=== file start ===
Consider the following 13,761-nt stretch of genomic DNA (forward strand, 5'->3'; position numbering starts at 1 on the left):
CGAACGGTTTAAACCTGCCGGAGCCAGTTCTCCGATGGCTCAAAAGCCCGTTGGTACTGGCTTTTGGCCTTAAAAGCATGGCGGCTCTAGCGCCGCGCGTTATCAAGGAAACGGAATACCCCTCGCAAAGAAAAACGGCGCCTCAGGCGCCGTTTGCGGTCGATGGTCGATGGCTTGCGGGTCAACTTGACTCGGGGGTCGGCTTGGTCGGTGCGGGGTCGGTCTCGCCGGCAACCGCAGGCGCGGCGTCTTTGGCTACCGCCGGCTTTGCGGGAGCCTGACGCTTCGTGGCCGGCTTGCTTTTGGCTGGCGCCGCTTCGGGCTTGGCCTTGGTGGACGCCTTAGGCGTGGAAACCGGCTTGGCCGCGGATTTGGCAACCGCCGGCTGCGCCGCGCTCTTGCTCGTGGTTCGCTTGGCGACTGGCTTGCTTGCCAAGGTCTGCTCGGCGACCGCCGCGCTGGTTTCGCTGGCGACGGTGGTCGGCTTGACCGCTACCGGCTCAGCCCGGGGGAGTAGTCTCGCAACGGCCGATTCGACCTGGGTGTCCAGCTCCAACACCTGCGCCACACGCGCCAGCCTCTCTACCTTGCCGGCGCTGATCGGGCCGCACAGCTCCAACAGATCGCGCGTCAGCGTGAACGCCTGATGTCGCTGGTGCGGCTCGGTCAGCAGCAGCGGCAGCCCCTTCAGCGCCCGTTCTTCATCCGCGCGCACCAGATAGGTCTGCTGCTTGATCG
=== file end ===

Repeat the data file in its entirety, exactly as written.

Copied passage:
Consider the following 13,761-nt stretch of genomic DNA (forward strand, 5'->3'; position numbering starts at 1 on the left):
CGAACGGTTTAAACCTGCCGGAGCCAGTTCTCCGATGGCTCAAAAGCCCGTTGGTACTGGCTTTTGGCCTTAAAAGCATGGCGGCTCTAGCGCCGCGCGTTATCAAGGAAACGGAATACCCCTCGCAAAGAAAAACGGCGCCTCAGGCGCCGTTTGCGGTCGATGGTCGATGGCTTGCGGGTCAACTTGACTCGGGGGTCGGCTTGGTCGGTGCGGGGTCGGTCTCGCCGGCAACCGCAGGCGCGGCGTCTTTGGCTACCGCCGGCTTTGCGGGAGCCTGACGCTTCGTGGCCGGCTTGCTTTTGGCTGGCGCCGCTTCGGGCTTGGCCTTGGTGGACGCCTTAGGCGTGGAAACCGGCTTGGCCGCGGATTTGGCAACCGCCGGCTGCGCCGCGCTCTTGCTCGTGGTTCGCTTGGCGACTGGCTTGCTTGCCAAGGTCTGCTCGGCGACCGCCGCGCTGGTTTCGCTGGCGACGGTGGTCGGCTTGACCGCTACCGGCTCAGCCCGGGGGAGTAGTCTCGCAACGGCCGATTCGACCTGGGTGTCCAGCTCCAACACCTGCGCCACACGCGCCAGCCTCTCTACCTTGCCGGCGCTGATCGGGCCGCACAGCTCCAACAGATCGCGCGTCAGCGTGAACGCCTGATGTCGCTGGTGCGGCTCGGTCAGCAGCAGCGGCAGCCCCTTCAGCGCCCGTTCTTCATCCGCGCGCACCAGATAGGTCTGCTGCTTGATCG